Israel responded for the first time on Sunday, firing what it called a “warning shot” into Syria after another mortar shell strayed across the frontier and landed near an Israeli military post. Israel also warned of a tougher response if the attacks persisted.
Israel has little love for Assad, who has provided refuge and support to Israel’s bitterest enemies through the years. But the Syrian leader and his father before him have kept the frontier quiet for nearly four decades, providing a rare source of stability in the volatile region.
The Syrian airstrikes on Ras al-Ayn hiked tensions on the country’s northern border, with Turkey.
The heavy strikes killed more than a dozen people in the town and nearly 70 wounded were brought into Turkey for treatment, a Turkish official said on condition of anonymity because he was not authorized to brief the media.
Regime forces and rebels have been battling for days over the town, which lies practically adjacent to the border.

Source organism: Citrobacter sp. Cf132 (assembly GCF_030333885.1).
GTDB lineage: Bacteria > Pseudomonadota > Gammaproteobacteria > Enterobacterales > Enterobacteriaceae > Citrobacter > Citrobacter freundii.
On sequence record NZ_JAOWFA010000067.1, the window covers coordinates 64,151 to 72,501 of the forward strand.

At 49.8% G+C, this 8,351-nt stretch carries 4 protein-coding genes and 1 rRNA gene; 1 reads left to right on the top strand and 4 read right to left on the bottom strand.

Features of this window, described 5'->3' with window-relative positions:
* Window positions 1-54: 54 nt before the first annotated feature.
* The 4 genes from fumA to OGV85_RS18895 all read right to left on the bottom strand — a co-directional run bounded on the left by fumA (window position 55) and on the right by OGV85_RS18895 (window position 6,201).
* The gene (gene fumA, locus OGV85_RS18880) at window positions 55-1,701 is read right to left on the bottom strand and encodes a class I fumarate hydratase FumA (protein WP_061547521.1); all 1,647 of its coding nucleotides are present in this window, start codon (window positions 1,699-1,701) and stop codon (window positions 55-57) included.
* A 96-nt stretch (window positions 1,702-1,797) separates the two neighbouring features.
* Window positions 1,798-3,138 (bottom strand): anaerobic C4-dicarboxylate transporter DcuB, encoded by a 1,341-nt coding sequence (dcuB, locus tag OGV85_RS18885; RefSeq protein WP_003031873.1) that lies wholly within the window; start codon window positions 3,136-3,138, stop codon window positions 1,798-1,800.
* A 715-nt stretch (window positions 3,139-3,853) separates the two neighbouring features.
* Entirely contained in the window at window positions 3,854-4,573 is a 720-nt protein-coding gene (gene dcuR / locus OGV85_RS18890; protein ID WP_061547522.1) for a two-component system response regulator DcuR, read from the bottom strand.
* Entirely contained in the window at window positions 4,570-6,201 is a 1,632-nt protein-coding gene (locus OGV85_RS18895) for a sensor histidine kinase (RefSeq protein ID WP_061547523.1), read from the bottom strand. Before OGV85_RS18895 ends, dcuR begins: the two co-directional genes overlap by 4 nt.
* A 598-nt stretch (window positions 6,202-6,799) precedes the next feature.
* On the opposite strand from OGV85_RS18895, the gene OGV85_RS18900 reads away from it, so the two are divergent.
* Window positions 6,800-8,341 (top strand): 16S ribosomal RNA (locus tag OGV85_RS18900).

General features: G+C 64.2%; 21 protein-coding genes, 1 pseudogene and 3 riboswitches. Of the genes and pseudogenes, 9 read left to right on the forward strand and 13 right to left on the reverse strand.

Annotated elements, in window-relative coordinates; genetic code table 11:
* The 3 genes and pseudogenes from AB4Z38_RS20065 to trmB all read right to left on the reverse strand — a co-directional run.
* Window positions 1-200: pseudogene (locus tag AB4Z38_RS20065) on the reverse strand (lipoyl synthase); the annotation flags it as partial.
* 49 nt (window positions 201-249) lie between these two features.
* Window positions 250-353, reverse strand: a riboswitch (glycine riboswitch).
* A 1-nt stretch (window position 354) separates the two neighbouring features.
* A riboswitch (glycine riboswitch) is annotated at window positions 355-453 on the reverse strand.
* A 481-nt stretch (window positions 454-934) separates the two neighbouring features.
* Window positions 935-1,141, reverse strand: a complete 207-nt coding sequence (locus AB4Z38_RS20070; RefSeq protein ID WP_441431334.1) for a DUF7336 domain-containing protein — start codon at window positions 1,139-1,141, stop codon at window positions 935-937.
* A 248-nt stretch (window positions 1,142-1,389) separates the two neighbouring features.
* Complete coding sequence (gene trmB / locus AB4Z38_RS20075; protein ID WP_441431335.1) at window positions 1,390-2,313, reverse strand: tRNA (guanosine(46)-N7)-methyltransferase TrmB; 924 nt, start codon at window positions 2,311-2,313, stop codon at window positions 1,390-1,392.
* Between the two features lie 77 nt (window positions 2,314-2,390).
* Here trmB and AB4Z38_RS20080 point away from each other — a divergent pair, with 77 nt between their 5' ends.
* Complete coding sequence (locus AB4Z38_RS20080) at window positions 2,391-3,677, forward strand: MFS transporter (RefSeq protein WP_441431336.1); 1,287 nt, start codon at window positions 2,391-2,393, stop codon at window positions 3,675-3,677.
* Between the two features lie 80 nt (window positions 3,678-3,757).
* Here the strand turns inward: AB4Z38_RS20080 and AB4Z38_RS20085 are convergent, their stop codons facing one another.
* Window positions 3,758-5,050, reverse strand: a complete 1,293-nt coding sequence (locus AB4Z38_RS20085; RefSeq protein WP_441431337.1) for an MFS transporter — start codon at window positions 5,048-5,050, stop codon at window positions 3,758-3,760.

Last week Syrian rebels overran three security compounds in Ras al-Ayn and wrestled control of the town, located in Syria’s predominantly Kurdish, oil-producing northeastern province of al-Hasaka. A surge of 11,000 more Syrians escaped into Turkey on Friday following the fighting at Ras al-Ayn.
Turkish Foreign Minister Ahmet Davutoglu, speaking to reporters in Rome, said Ankara had formally protested the bombings close to the border, saying the attacks were endangering Turkey’s security, state-run TRT television reported. He said Turkey had also reported the incident to NATO allies and to the United Nations Security Council.